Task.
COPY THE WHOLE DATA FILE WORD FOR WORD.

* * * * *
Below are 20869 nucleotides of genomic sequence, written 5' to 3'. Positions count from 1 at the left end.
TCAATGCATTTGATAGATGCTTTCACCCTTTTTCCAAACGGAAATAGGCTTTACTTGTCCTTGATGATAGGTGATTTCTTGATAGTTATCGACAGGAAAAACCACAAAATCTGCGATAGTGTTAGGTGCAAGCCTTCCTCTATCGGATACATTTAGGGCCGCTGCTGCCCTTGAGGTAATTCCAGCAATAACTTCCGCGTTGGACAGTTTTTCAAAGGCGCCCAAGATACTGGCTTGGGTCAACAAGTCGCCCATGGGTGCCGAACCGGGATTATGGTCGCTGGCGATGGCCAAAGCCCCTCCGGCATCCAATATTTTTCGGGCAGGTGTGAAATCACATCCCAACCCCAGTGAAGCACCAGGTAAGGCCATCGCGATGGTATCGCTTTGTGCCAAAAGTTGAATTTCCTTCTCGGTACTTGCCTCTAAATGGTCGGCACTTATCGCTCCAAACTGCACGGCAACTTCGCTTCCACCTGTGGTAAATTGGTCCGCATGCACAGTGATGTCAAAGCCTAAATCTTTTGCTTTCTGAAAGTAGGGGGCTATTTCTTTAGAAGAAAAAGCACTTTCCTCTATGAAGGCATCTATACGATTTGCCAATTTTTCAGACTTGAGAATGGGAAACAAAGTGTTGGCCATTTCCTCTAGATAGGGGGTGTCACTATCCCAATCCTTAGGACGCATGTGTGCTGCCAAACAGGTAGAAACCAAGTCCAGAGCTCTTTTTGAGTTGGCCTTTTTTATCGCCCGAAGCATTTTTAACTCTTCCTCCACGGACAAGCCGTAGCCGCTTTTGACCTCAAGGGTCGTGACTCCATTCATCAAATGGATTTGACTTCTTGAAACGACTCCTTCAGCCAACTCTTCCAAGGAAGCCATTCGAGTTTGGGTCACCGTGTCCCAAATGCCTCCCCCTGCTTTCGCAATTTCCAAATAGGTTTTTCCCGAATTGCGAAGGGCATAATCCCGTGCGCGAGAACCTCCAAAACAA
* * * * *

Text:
Below are 20869 nucleotides of genomic sequence, written 5' to 3'. Positions count from 1 at the left end.
TCAATGCATTTGATAGATGCTTTCACCCTTTTTCCAAACGGAAATAGGCTTTACTTGTCCTTGATGATAGGTGATTTCTTGATAGTTATCGACAGGAAAAACCACAAAATCTGCGATAGTGTTAGGTGCAAGCCTTCCTCTATCGGATACATTTAGGGCCGCTGCTGCCCTTGAGGTAATTCCAGCAATAACTTCCGCGTTGGACAGTTTTTCAAAGGCGCCCAAGATACTGGCTTGGGTCAACAAGTCGCCCATGGGTGCCGAACCGGGATTATGGTCGCTGGCGATGGCCAAAGCCCCTCCGGCATCCAATATTTTTCGGGCAGGTGTGAAATCACATCCCAACCCCAGTGAAGCACCAGGTAAGGCCATCGCGATGGTATCGCTTTGTGCCAAAAGTTGAATTTCCTTCTCGGTACTTGCCTCTAAATGGTCGGCACTTATCGCTCCAAACTGCACGGCAACTTCGCTTCCACCTGTGGTAAATTGGTCCGCATGCACAGTGATGTCAAAGCCTAAATCTTTTGCTTTCTGAAAGTAGGGGGCTATTTCTTTAGAAGAAAAAGCACTTTCCTCTATGAAGGCATCTATACGATTTGCCAATTTTTCAGACTTGAGAATGGGAAACAAAGTGTTGGCCATTTCCTCTAGATAGGGGGTGTCACTATCCCAATCCTTAGGACGCATGTGTGCTGCCAAACAGGTAGAAACCAAGTCCAGAGCTCTTTTTGAGTTGGCCTTTTTTATCGCCCGAAGCATTTTTAACTCTTCCTCCACGGACAAGCCGTAGCCGCTTTTGACCTCAAGGGTCGTGACTCCATTCATCAAATGGATTTGACTTCTTGAAACGACTCCTTCAGCCAACTCTTCCAAGGAAGCCATTCGAGTTTGGGTCACCGTGTCCCAAATGCCTCCCCCTGCTTTCGCAATTTCCAAATAGGTTTTTCCCGAATTGCGAAGGGCATAATCCCGTGCGCGAGAACCTCCAAAACAA